At different ages, the synovial fluid behaves similarly as it concerns viscosity, but the energy taking over is different at high moving frequencies, the synovial fluid in young people taking over 77% of the energy while in the old it takes over only 52% of the energy by elastic storage.

The synovial fluid in affected joints (osteoarthrosis) is viscous, but not elastic. The stiffness of this synovial fluid is 7 times lower than that one in the healthy old people. The hyaluronic acid concentration in these fluids is low, resulting in low viscosity indices and the protein concentration is high. The negative influence of concentration change may lower in some cases, the viscosity index up to 30 times.

Also, in joints, tendons, vitreous bodies of the eye--the fluid area (synovial fluid, vitreous fluid) is adjacent to the solid matrix (articular cartilage, tendon, fascia, vitreous body).

The viscous-elastic macromolecular compound--the hyaluronic acid--in the fluid matrix, penetrate the solid matrix surface. Rheologically, the major difference between the two matrices is the presence of collagen fibrils in the solid matrix and their absence in the fluid one.

The surface layer of 1-2μ consists of hyaluronic acid and proteins. This layer can be removed or destroyed by the action of hyaluronidase, found in excess in the intercellular matrix.

The sublayer of 10-15μ in thickness contains typical collagen fibrils, and the interfibrillar space is filled with approximately equal amount of hyaluronic acid and chondroitinsulphate. on the basis of the data known from the specialized field (Cameron, E. and Pauling, L--The Encyclopedia of Ignorance, p. 377-385, Pergamon Press, Oxford, 1982 and Balasz, E. A. and Sweeney, D. B.--11968--New and Controversial Aspects of Retinal Detachment, p. 371, Ed. McPerson, Harpen and Row, N.Y.), this invention aimed at producing a complex of ingredients in which the mucopolysaccharide polymers and proteoglycans take part under the form of hyaluronic acid and chondroitinsulphate, as well as their fragments, herparin and ascorbic acid, all of them being substances certified by recent investigations, contributing to restore the normal functions in the connective tissues, in the case of degenerative diseases. These diseases, altering the basic substance in which the cells are embedded, deteriorates the relationship existing between the basic substance and these cells. The condition for a "normal" balance is for each part--the basic substance and the cell--to keep its own functions, since any change, as for instance the reduction in basic substance viscosity by hyaluronic acid depolymerizing through the action of hyaluronidase secreted in excess by cells, is followed by disease occurrence.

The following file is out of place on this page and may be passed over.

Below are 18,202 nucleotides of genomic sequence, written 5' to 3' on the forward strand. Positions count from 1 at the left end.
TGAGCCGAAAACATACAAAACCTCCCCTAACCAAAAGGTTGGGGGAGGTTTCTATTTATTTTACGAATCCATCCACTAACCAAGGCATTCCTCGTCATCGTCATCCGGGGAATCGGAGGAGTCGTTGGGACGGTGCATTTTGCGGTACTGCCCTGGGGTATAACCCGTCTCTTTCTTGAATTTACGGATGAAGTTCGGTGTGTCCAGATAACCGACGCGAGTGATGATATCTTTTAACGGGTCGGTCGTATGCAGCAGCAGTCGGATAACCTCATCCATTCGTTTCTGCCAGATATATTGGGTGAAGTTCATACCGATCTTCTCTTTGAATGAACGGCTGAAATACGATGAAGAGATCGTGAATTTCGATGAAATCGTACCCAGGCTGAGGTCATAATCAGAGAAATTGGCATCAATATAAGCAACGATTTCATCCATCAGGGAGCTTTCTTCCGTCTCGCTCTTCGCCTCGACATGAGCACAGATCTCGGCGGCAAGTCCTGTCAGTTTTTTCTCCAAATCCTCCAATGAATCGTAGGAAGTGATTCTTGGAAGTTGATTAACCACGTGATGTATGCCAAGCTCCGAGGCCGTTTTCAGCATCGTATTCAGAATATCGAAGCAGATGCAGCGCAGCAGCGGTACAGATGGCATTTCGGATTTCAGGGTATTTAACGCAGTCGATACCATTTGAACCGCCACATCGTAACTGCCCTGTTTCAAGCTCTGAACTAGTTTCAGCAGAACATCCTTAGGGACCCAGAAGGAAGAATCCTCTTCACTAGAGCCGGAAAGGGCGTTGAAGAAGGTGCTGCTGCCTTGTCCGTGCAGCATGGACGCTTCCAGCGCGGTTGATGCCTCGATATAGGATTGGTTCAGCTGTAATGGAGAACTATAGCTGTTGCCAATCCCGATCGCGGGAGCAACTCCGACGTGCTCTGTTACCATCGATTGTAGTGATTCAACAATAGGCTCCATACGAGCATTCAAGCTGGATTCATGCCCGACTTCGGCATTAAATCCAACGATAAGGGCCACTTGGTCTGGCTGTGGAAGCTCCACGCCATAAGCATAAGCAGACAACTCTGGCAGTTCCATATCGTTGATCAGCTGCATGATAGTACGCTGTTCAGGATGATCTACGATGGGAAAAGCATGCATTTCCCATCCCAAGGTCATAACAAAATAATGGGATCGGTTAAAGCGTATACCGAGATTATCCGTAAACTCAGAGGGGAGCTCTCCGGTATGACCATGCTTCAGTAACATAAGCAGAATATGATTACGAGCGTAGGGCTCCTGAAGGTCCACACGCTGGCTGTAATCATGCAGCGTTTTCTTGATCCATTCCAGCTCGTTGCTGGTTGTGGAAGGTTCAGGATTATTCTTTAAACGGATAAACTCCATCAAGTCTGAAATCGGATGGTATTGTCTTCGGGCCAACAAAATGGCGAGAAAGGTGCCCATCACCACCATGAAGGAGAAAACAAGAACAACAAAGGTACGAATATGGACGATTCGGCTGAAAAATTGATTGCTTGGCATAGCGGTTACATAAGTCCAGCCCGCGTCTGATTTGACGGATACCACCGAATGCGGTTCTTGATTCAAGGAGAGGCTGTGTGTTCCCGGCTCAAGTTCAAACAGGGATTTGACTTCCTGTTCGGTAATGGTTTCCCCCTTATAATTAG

Another alternative to restore the balance is the association of an antienzyme called anti-hyaluronidase (hyaluronidase is after all, an enzyme group with the same functions as the connective structures), that stops or limits the hyaluronic acid depolymerization, alongside chondroitinsulphate, heparin and ascorbic acid.

Some attempts have been already known, to prepare drugs based on anti-hyaluronidase which is extracted from its containing sources, such as: bovine trachea, bovine and sheep testicles, umbilical cord, small sea fish, etc.

Although important at that time (Patent RO/82273-1982 and Technological Reports drawn up by the Institute of Chemical and Pharmaceutical Research-Bucharest, No. 84740/1977 and No. 5160/1979), these attempts represented an elementary alternative solving only partially the question of both producing method and the composition of the drugs achieved.

SUMMARY OF THE INVENTION